Elastic modulus of the radial artery wall material is not increased in patients with essential hypertension.
Hypertension is known to decrease arterial distensibility and systemic compliance. However, the arterial tree is not homogeneous, and it has been shown that the medium-size radial artery does not behave like the proximal, elastic, large, common carotid artery. Indeed, radial artery compliance in hypertensive patients (HTs) has been shown to be paradoxically increased when compared with that in normotensive control subjects (NTs) at the same blood pressure level. To determine whether this increase was due to hypertension-related hypertrophy of the arterial wall, radial artery functional and geometric parameters from 22 NTs (mean +/- SD, 44 +/- 11 years) were compared with those from 25 age- and sex-matched never-treated essential HTs (48 +/- 12 years) by using a high-precision ultrasonic, echo-tracking system coupled to a photoplethysmograph (Finapres system), which allows simultaneous arterial internal diameter, intima-media thickness, and finger blood pressure measurements. When the values for HTs were compared with those of NTs at their respective mean arterial pressures, HTs had similar internal diameter (2.50 +/- 0.56 versus 2.53 +/- 0.32 mm, mean +/- SD) and greater intima-media thickness (0.40 +/- 0.06 versus 0.28 +/- 0.05 mm, P < .001) measurements and increased arterial wall cross-sectional areas (3.79 +/- 1.14 versus 2.45 +/- 0.57 mm2, P < .001). Circumferential wall stress was not significantly different between the two groups. Compliance calculated for a given blood pressure, ie, 100 mm Hg (C100), was greater in HTs than NTs (3.46 +/- 2.41 versus 2.10 +/- 1.55 m2.kPa-1 x 10(-8), P < .05).(ABSTRACT TRUNCATED AT 250 WORDS)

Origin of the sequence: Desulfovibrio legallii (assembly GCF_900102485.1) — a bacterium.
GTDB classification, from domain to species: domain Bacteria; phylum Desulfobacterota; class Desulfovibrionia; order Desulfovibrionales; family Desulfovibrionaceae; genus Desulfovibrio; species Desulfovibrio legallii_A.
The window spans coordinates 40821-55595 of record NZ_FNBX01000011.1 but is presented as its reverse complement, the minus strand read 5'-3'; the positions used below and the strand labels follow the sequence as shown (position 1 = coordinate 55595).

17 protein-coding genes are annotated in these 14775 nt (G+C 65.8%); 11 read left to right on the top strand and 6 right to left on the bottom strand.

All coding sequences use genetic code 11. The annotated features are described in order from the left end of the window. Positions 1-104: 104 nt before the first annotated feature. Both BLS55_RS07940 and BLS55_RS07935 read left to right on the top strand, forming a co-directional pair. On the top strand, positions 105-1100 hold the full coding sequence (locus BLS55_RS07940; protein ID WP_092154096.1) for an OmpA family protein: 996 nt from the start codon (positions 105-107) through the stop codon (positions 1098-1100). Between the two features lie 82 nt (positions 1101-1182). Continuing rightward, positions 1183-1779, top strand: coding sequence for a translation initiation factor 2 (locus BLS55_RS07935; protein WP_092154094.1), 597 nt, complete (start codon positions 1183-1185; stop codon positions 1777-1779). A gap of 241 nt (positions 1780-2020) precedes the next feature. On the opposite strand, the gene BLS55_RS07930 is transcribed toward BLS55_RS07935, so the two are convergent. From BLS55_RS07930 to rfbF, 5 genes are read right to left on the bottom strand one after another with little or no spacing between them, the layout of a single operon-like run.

- Copyright © 1994 by American Heart Association